I have never NOT worked with fabric, beginning with sewing (from the age of 6), but ironically I never learned to make a proper quilt. I have been a professional textile artist for just over 20 years, but my formal education is in Horticulture.
How would you describe your style now?
Painting with fabric… it’s a mixture of machine collage, appliqué, embroidery and quilting. I call my main technique “collage with nets”. I love how it allows me to explore the freedom of line and shape that exists in the world of painting without compromising the intensity of colour and texture that you can achieve with fabric.
I begin with a plain fabric ground. On this surface I drop hundreds, sometimes thousands of tiny bits of cut fabrics and threads (of any kind – natural, synthetic, metallic) until I reach a depth and texture that pleases me. I then pin transparent netting on top, usually nylon tulle, which holds everything in place. The layers are then machine stitched together. This new fabric is now ready for further surface work: machine applique, embroidery, collage, and, more recently, photographic transfers from my photographer husband’s huge collection of natural images (www.jwrobelphoto.com). The finished surface is then quilted over batting and backing to fix the shape and enhance textures and lines.
How has your style evolved?
After many wearable fashion disasters, I learned that I had an aptitude and passion for hand embroidery. During my teens and onward I absorbed nearly every embroidery technique and was even teaching them at one point. But as you may suspect, it’s a slow medium. The transition to my new techniques took a number of years and lots of experimentation.
Apart from quilting what else to you do within the industry?
I occasionally teach workshops on a freelance basis (teaching my techniques or design). Lately I have been organizing my own, by renting facilities in a lovely historic church just around the corner. I even provide excellent lunches and it’s lots of fun. Also, I do some public speaking and presentations, and trunk shows, about my work and/or about native trees and art.
What’s the best advice you could give someone who wants to try quilting or textile art for the first time?
Don’t let anyone burden you with rules.. if you feel excited and it’s breaking a rule, then go for it.
Do you exhibit your work?
Over the years I have exhibited extensively… in commercial and public galleries and plenty of unlikely places too. I love showing my work and it’s the way I connect with viewers and clients.
How do you go about finding and selecting galleries?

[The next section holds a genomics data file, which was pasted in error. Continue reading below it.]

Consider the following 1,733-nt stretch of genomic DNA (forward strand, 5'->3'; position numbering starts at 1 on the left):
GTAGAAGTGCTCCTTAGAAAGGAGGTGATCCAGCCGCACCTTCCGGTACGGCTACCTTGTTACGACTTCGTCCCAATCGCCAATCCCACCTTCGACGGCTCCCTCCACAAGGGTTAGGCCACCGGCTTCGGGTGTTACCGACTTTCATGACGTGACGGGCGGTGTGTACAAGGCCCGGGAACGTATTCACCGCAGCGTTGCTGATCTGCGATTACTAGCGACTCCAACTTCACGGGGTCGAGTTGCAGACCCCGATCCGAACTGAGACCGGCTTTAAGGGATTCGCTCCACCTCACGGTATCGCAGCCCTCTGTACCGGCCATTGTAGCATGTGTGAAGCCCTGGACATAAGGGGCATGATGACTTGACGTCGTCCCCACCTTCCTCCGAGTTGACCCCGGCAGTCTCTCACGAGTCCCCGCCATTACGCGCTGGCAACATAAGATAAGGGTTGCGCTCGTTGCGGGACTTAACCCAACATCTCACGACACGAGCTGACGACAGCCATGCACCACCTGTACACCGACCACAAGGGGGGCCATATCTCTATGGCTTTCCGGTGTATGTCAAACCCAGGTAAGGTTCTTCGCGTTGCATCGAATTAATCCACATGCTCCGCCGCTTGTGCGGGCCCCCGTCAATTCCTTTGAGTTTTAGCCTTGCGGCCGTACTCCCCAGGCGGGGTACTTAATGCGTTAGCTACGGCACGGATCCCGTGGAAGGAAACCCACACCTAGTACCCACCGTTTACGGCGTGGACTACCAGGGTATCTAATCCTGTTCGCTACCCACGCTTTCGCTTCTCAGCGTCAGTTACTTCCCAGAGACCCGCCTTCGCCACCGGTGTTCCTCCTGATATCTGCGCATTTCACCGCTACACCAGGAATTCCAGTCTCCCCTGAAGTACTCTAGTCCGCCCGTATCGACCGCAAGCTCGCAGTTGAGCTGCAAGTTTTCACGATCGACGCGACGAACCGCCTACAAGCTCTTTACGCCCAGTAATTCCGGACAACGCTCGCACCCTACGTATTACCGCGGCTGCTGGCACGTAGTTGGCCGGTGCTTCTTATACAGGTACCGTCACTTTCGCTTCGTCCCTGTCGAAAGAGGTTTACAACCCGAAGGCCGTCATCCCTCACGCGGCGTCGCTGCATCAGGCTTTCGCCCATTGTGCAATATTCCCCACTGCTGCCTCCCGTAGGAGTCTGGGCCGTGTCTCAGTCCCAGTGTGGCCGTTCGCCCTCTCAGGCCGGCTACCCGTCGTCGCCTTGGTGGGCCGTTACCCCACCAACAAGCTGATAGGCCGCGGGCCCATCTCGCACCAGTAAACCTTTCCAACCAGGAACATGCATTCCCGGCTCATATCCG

Sometimes galleriesapproach me directly or via my website, but more often I approach them. First I make sure they are a good fit for my work, then I speak to other artists to find out what their experience is with the gallery. After that I follow the protocol that most galleries post on their site. I haven’t needed to do that in a few years… I now have just the right number and quality of commercial galleries.
I also do a few very carefully selected Commercial fine art shows (where each artist has a booth) – this is an excellent way to meet the public and increase my mailing list. I only do shows that are well juried and have high standards. They are not cheap, but well worth the investment.
Do you belong to any quilt associations?
No, I don’t belong to any quilt associations. Although I do miss that kind of camaraderie, it’s more useful and interesting to belong to Naturalist clubs, Fine art clubs, or any groups outside the textile community. This keeps my ideas and work fresh.
What would you recommend people do who want to seriously get into textile art?
Hang out with artists in all media. Learn and study all kinds of things, not only textile art and techniques. Bring in every experience you have. Don’t let anyone tell you what to do and how to do it. Be very selective of your critics. Try to build a broad income base by diversifying, using all your strengths and passions.
What inspires you?
Over the years, my work has become a blend of all my interests: nature, science, spirituality, literature, arboriculture, botany, environmental issues, my childhood on a farm … It’s a long list! I am best known, however, for my portrayals of native trees. Since my BSc in Horticulture, I’ve done a lot of research on culture, symbolism, mythology, native uses, stories, poems… and the more I learned, the more fascinating trees became. So that’s an ongoing inspiration.
What sewing machine / threads etc do you use?
I have 2 Berninas: an old regular one (made in Europe), and an even older industrial one. Both have free motion options. I don’t need anything fancy, just a strong motor and reliability. I use all kinds of threads, but prefer rayon for its shine and strength.
Do you have any formal art training? Do you think it’s necessary?
I don’t have formal art training. I don’t think it’s necessary but I’m sure it can’t hurt.
What’s the most rewarding thing about your career?
Art is my way of sharing how I see and feel about the world. When people see it, they know something about me, much better than when I open my mouth. This makes it easier for a shy person like me to make connections and bring those fine souls my way. Everything evolves from there.
How did you learn the techniques you use?
Mainly through experimentation and looking at other artists’ work.
What are your favorite / least favorite parts of the quilting process?
Endless pinning. I don’t enjoy pinning. Or putting on the sleeve at the end… (huge sigh). But frankly, there is very little I don’t love about every stage of my process.
Collage with nets technique in detail
Lorraine’s book ‘Saving Paradise’
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